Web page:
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InN explained within chemical trends

Louis F. J. Piper 2Tim Veal 2Paul H. Jefferson 2Chris F. McConville 2William J. Schaff 1

1. Cornell University, 425 Philips Hall, Ithaca, NY 14853, United States
2. University of Warwick, Gibbet Hill Road, Coventry CV4 7AL, United Kingdom


A few experimentally observed properties of wurtzite InN initially appear to be unusual and controversial. However, InN merely represents a material lying at the extreme of the band-edge endpoints and thus can be explained within existing chemical trends. Both the In and N act to pull the conduction band minimum (CBM) and valence band maximum down with respect to the universal Branch-point energy (EB), which lies close to the `average' mid-gap position of the semiconductor [1]. In fact the CBM of InN lies ~ 0.9 eV below EB, resulting in electron accumulation [2], unlike for almost all III-V semiconductors where EB lies within the Γ-point band gap, except for InAs which also accumulates.

Since the bulk Fermi level of InN generally lies far below EB, even for degenerate n-type material, donor-like defects are energetically favourable, as described by the amphoteric defect model [3]. Here, it is shown that even low-energy N ion bombardment and annealing can result in the formation of amphoteric defects that stabilise the Fermi level at EB. In contrast, at surfaces prepared by atomic hydrogen cleaning, the Fermi level is pinned slightly below EB, allowing the electron accumulation to be facilitated by unoccupied donor-like surface states [4].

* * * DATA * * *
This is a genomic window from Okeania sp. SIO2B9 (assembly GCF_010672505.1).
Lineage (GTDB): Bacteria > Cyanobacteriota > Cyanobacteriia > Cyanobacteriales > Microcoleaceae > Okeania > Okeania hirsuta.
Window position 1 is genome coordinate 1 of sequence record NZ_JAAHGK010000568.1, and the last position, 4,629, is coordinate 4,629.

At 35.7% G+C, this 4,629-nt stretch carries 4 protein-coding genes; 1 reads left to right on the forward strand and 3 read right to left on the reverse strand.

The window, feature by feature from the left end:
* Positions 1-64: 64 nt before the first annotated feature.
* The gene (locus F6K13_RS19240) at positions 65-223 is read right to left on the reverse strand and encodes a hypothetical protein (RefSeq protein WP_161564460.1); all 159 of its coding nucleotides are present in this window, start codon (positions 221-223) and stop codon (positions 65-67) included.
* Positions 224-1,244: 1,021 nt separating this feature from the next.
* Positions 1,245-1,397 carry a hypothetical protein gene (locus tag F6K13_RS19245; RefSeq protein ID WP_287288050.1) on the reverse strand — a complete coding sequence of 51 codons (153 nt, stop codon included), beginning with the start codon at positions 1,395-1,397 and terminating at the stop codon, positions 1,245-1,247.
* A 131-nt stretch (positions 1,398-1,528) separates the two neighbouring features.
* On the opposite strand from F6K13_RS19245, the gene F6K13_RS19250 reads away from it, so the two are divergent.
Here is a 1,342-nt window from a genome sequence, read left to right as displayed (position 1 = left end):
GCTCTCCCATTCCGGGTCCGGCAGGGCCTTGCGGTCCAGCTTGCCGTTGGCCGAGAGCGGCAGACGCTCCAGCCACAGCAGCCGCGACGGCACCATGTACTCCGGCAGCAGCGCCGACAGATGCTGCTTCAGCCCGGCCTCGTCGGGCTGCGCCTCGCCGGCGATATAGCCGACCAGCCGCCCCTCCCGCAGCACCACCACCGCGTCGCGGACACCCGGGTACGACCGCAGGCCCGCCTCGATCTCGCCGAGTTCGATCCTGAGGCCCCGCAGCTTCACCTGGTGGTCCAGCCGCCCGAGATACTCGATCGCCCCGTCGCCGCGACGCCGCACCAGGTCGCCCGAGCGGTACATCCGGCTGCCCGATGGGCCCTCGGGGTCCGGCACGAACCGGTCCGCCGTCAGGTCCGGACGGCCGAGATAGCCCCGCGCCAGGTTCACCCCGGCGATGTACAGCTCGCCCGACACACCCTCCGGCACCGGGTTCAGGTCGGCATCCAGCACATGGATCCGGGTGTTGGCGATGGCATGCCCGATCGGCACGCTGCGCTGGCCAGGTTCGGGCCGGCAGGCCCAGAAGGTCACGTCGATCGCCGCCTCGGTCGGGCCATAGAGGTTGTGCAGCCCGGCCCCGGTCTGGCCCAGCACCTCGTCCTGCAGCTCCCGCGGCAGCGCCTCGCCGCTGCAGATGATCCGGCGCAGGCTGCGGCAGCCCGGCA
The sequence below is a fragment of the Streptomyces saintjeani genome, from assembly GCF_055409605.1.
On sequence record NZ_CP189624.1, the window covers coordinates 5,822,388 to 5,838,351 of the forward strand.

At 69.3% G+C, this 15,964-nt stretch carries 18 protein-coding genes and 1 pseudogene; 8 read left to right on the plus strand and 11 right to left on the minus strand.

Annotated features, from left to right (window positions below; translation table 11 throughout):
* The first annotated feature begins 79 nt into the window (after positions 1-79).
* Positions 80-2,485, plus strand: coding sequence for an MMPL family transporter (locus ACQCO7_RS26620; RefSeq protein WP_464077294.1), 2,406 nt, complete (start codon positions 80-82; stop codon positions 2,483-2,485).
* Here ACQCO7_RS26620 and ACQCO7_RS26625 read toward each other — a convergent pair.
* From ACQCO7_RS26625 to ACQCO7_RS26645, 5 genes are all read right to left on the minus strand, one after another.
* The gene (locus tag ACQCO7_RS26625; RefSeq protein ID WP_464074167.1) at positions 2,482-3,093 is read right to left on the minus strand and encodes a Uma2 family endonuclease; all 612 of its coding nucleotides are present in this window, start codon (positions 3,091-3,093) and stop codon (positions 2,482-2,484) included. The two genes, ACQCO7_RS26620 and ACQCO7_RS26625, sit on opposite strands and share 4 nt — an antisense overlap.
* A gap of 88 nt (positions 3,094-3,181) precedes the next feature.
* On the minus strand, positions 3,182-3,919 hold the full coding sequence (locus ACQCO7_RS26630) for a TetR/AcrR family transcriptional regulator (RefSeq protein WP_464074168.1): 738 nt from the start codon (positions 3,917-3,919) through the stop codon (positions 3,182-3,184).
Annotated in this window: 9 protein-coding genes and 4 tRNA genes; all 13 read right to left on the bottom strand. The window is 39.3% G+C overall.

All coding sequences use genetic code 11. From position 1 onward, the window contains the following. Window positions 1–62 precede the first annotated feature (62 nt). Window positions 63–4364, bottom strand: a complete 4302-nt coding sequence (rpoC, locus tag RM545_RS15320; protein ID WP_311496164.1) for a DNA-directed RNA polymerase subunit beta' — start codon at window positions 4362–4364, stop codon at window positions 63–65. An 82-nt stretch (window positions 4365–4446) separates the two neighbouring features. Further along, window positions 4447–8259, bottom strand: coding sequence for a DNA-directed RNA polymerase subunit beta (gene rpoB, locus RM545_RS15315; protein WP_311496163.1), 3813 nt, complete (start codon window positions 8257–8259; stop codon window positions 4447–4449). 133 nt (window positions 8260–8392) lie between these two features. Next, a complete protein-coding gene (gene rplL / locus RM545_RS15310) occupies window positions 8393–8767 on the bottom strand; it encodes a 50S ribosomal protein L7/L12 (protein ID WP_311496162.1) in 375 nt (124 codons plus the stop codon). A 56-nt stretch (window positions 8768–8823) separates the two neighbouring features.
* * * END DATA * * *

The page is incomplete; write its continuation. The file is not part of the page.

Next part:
Finally, the effect of the electron accumulation on the optoelectronic properties of InN is considered. The electron accumulation results in an overestimation of the bulk electron density. By correcting this overestimation, the Moss-Burstein shift can be described using a band gap of 0.64 eV and a corresponding band-edge effective mass of 0.045 m0 based on chemical trends [5].

[1] J. Tersoff, Phys. Rev. B, 32, 6968 (1985).
[2] I. Mahboob et al., Phys. Rev. Lett. 92, 036804 (2004).
[3] W. Walukiewicz, Appl. Phys. Lett. 54, 2094 (1989).
[4] L. F. J. Piper et al., submitted to ICNS-6 Conference Proceedings (2005).
[5] L. F. J. Piper et al., Phys. Rev. B, submitted (2005).


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Presentation: poster at E-MRS Fall Meeting 2005, Symposium A, by Louis F. J. Piper
See On-line Journal of E-MRS Fall Meeting 2005

Submitted: 2005-05-05 10:59
Revised:   2009-06-07 00:44